Insurance is a contract between the insurer and the insured; as such it is subject to numerous terms and conditions as contained in the policy wording. Beyond this contract, there are a number of accepted principles and practices that determine how the insurer should respond to the insured and vice versa. In this blog, we examine some of these principles and how they are defined within the insurance industry.
It is the direct cause of a loss uninterrupted by any other event. Proximate cause means the active, efficient cause that sets in motion a train of events which brings a result, without the intervention of any force started and working actively from a new and independent source. (Pawsey vs Scottish Union and National 1907). In other words, proximate cause is the one event that causes the damage, loss or injury.
When an incident occurs that could possibly result in a claim against the insurance policy, the first response of the insurer will always be to determine the proximate cause of the incident so as to confirm whether the policy provides cover for the damage, loss or injury. The insurer needs to identify the single cause that is the primary source of the damage, loss or injury as insurance will not simply provide indemnification against any and every financial loss suffered by the insured property.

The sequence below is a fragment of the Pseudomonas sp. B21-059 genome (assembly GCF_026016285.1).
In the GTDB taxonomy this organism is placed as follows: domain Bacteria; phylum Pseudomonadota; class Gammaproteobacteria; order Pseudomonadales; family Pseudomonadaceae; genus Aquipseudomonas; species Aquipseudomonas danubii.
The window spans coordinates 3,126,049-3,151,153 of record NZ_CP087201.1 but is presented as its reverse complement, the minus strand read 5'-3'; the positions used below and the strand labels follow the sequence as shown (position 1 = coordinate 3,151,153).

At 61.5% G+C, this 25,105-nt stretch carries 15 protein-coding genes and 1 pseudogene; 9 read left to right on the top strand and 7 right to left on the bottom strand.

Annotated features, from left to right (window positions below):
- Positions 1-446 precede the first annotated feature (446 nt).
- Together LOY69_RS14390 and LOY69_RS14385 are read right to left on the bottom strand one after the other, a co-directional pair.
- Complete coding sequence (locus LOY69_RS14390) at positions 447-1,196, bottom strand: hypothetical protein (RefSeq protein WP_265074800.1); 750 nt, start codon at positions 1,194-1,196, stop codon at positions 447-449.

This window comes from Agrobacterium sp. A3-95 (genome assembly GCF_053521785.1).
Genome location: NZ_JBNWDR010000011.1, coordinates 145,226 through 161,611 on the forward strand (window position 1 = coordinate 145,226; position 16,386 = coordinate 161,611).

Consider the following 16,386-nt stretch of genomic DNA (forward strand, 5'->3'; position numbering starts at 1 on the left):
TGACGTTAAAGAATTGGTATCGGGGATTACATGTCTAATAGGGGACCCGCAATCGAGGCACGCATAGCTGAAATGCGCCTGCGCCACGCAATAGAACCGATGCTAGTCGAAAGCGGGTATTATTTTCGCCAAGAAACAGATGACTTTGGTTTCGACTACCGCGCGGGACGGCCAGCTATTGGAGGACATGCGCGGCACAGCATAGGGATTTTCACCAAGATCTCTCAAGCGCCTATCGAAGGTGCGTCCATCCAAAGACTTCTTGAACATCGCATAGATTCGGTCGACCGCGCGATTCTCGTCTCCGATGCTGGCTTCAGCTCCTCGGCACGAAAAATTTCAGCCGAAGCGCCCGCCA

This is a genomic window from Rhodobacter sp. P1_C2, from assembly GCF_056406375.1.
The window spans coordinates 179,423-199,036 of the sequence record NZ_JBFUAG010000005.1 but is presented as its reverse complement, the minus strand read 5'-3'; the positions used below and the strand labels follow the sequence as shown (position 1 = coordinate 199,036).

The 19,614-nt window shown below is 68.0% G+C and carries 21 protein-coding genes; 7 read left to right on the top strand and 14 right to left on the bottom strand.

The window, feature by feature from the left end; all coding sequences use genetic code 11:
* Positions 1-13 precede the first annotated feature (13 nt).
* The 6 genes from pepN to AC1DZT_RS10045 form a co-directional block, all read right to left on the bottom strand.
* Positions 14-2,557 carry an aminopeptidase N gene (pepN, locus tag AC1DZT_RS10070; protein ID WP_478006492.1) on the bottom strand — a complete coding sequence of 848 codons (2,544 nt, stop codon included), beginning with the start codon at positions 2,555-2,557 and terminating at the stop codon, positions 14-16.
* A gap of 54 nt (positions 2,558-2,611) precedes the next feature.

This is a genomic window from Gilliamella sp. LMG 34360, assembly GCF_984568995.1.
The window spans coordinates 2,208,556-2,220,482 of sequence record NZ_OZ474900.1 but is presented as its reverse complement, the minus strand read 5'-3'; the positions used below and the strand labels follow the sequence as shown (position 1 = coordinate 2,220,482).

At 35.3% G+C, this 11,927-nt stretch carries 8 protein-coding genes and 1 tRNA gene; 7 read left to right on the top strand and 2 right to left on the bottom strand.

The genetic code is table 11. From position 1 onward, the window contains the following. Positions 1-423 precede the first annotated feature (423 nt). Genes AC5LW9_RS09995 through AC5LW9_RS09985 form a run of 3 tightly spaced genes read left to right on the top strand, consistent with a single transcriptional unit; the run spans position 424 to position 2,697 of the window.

Different policies from different insurers will all have their own unique characteristics often with only subtle variations in cover and limits of indemnity. The specific details of what is and what is not covered in any policy are contained in the policy wording and policy schedule, both of which constitute the agreed contract between the insurer and the insured. It is imperative that an insured party familiarize themselves with the contents of the policy schedule and policy wording, and appoint a suitably qualified financial advisor to mediate on their behalf with the insurer.
In conclusion, if the proximate cause of a damage, loss or injury cannot be confirmed as being covered in terms of the current policy terms and conditions, there will be no claim and the insurer has no obligation to provide financial compensation to the insured.
Author: Bruce Gibson
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